The premise is obviously one of the strongest aspects to the story of The Fairest of Them All. We've all seen the Disney and/or Pixar movies, we've read the Grimm versions, so a new idea on both Rapunzel and Snow White (don't even mention that Kristen Stewart failure) feels like a breath of fresh air for retellings. The way that Turgeon introduces both stories, both apart and together, feels organic. It's not hard to believe that these two women came to be directly involved with each other's lives. The story is told in pretty straightforward and nondescript prose, but the author isn't afraid to whip out some pretty big gamechangers before it's all said and done.
My main problem lies with characterization. Rapunzel was the best character -- she's desperately flawed, but she's more interesting and compelling for it. Both Josef, her King, and Snow White, his daughter by his first Queen, come off as blandly beautiful. The King is shown to be somewhat imperfect - his philandering, lack of attention for Rapunzel once he has her - but he has such little presence it makes almost no difference. Snow White is where I really struggled. She's too perfect here, as she is in almost every representation you find of her tale. I had hoped that The Fairest of Them All would do for her what it did to her counterpart - Rapunzel is unlike any other version before. But this Snow White is ripped right from Disney: she's beautiful and perfect and thus inspires jealousy easily. I was disappointed with her one-note personality, and never really grew to care about her the way I did for her "evil" Stepmother. (Yes, Rapunzel does horrible things. But she grows and learns and evolves before/after.)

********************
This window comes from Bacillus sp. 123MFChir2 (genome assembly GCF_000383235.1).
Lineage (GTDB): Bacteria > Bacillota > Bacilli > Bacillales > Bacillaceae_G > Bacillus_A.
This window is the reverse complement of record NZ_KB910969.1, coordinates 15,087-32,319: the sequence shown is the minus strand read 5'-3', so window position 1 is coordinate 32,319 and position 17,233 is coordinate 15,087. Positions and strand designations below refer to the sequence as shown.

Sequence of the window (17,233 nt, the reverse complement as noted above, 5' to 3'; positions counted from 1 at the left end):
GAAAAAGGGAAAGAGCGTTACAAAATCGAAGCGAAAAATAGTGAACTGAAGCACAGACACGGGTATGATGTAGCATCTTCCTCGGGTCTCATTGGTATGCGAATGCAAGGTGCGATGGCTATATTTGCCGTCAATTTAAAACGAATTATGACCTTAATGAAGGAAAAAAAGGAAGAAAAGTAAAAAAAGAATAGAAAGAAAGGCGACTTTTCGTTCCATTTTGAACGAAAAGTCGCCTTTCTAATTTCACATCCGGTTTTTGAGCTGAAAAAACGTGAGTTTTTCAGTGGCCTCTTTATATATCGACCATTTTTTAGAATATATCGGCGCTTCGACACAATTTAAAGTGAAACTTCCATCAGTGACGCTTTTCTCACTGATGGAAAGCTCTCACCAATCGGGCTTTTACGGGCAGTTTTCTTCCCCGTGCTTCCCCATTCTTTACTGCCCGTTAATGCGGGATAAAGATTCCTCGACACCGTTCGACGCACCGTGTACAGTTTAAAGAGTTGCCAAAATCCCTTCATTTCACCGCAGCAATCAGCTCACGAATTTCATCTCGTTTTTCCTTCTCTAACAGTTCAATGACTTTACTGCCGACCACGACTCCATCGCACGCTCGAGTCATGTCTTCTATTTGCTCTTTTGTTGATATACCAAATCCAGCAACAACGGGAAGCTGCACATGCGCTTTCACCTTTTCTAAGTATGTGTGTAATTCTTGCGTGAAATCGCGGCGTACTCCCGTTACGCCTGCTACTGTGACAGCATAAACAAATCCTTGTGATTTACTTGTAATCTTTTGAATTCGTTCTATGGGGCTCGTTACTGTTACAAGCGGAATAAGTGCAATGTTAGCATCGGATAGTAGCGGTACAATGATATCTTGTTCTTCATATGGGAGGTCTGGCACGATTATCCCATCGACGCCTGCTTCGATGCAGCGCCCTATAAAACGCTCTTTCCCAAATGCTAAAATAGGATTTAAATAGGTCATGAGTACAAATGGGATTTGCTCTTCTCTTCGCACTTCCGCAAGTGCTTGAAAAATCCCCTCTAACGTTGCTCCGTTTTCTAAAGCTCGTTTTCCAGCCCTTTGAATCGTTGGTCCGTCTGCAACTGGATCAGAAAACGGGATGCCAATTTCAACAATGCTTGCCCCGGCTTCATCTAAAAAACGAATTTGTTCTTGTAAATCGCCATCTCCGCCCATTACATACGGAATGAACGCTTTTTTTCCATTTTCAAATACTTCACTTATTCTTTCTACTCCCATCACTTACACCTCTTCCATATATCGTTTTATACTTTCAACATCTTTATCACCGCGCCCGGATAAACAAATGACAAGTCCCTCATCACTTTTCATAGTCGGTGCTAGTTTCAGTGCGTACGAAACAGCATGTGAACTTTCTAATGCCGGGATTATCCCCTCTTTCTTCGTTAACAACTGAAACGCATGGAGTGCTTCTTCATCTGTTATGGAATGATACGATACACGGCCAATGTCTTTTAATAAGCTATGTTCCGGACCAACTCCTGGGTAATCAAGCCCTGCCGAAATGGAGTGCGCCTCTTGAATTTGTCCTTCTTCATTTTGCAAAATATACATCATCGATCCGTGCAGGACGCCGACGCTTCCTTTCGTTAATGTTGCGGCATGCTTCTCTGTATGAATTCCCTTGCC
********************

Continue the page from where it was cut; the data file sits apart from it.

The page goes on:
Despite Snow White's perfection, Turgeon isn't afraid to go to dark places with her story. It's more along the lines of the Brothers Grimm than old Walt. Murder, enviousness, jealousy, betrayal, revenge, rape and more are all part and parcel to the plot. The author deviates from the norm several times - the apple appears but functions in a new way, the seven dwarfs are a group of bandits, Rapunzel's hair has powers besides being able to bear weight - and it works for the story. The infusions of originality keep these old stories feeling fresh and unique, rather than a retread of what has been done before.
The Fairest of Them All is an involving, interesting read. It has a few faults with characters, but overall, makes for an entertaining new take on some of the world's most popular fairytales. It's dark, it's full of surprise(view spoiler)[incest! (hide spoiler)] that will keep readers guessing. All in all, this was a promising introduction to this author and I would definitely read more from her. ["br"]>["br"]>["br"]>["br"]>["br"]>["br"]>["br"]>["br"]>["br"]>["br"]>...more
Cheeky, clever, and just as charming as the first one. Author Shawn Thomas Odyssey certainly has a knack for crafting fun mysteries with great charactCheeky, clever, and just as charming as the first one. Author Shawn Thomas Odyssey certainly has a knack for crafting fun mysteries with great characters, as he has ably shown over the course of both the Oona Crate/Wizard of Dark Street books. ...more